If your organization is getting started with continuous improvement or has been on its journey for the past several years, a common success factor remains—valid project selection (see last month’s blog for more success factors and how to assess your progress). There are typically two ways continuous improvement projects are selected—top-down and bottom-up.
Top-down Project Selection
Top-down project selection means that leaders are incorporating continuous improvement in their strategic planning activities, and they identify improvement opportunities based on strategic objectives. For example, in a learning institution, strategic planning includes doing a SWOT (Strengths, Weaknesses, Opportunities, Threats) analysis with the board, administration, and staff. One of the weaknesses identified is declining student enrollment, which in turn is defined as a strategic objective for the upcoming year as:
Based on this enterprise-wide objective, several initiatives are started:
- Enhance teacher training and increase teacher retention
- Strengthen relationships with students, families, and the community
- Drive consistency in school communications
- Identify new and improve the effectiveness of marketing efforts
Further analysis of student and parent (customer) feedback shows that communication is a crucial concern, and a process improvement project is launched to reduce the number of communications sent to students and families by 40%.
This type of top-down project selection usually occurs in organizations that are in the midst of or mature in their continuous improvement journey.
Bottom-up Project Selection
In this style of project selection, individuals in an organization recognize a need for improvement in their work area and self-select an improvement project to lead. In a hospital pharmacy, a supervisor or staff member notices that some medications are expiring and being discarded frequently, while other medicines are consistently running out. After further discussions with the head of the pharmacy and other hospital leaders, a process improvement project is launched to reduce the inventory of expired/expiring medications by 30% and maintain consistent stock levels of frequently used medicines based on usage.
This method of project selection typically occurs early in a continuous improvement journey when a top-down approach has not been fully established.
Which Approach is Best?
Here is a comparison of the advantages and disadvantages of each approach:
As you can see, both approaches have their benefits, but also come with potential pitfalls. Consider where your organization is in its path to transformation to determine which approach best fits your needs. It may be that a combination of both approaches is appropriate, as long as there is coordination amongst the various project selection activities.
An Alternative Approach
In some cases, neither a top-down or bottom-up approach may be utilized, but other factors drive how projects are identified. Here are a few scenarios where applying a different approach is useful:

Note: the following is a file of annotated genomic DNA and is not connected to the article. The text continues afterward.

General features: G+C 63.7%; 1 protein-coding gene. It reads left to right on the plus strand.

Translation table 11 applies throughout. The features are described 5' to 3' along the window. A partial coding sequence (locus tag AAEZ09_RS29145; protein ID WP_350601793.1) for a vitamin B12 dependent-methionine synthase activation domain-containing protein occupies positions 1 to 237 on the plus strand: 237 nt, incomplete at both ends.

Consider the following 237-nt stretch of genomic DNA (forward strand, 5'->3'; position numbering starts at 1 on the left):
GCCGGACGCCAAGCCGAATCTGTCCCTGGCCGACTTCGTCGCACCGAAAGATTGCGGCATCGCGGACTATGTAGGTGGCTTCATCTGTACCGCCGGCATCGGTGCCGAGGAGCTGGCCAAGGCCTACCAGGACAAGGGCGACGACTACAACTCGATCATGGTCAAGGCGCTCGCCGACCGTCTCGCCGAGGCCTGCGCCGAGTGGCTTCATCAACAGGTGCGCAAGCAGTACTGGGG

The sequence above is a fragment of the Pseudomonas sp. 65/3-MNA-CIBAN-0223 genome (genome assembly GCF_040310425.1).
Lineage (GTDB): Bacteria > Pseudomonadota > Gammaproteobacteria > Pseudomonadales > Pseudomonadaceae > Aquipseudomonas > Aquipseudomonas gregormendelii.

In a healthcare organization, the time that patients must wait to receive an appointment is an important performance metric. A few years ago, a hospital system set a goal to reduce the time to schedule appointments to 30 days or less—several improvement projects were carried out across the hospital system to achieve this goal. Four years later, this same hospital system has adjusted its goal to schedule patients in 20 days or less based on patient feedback and industry standards. This new, more aggressive performance target has launched another round of improvement projects to reassess the scheduling processes across the system. The initial projects were selected through the top-down manner. However, the next round of projects did not have to go through the same vetting process.
In a service center environment, the amount of time it takes to complete one transaction or call, including a customer’s hold time, talk time, and the representative’s after-call work, or Average Handle Time (AHT), is an important performance metric. This number will lead to improved agent efficiency and enhance customer satisfaction. In a multi-location service center, improvement projects are commonly used to reduce AHT, improve customer service, and reduce the cost per call. Service centers in the US have an overall average turnover rate of 30–45%, which makes sustainable improvement difficult. Now, a few years after those initial projects were completed, the multi-location service center is launching another round of projects to reduce AHT, improve customer service, and reduce the cost per call. Initial AHT reduction projects were identified through bottom-up approaches, however, more recent projects are being identified through ongoing monitoring and sustainment activities.
Common Criteria for Improvement Projects:
Regardless of which approach you adopt to select improvement projects, consider these common criteria to increase your chances of success:
- There is no known or committed solution in advance
- The project is linked to key business objectives
- The problem is tied to a key business process and making it better, faster, and/or lower in cost
- There are clearly defined project goals and measures
- There is a strong business case to address the problem now
- Data from the key business process is available or can be collected
- The project team has the right skills, resources, and leadership support to succeed
- Optional: The problem has re-occurred after being previously addressed
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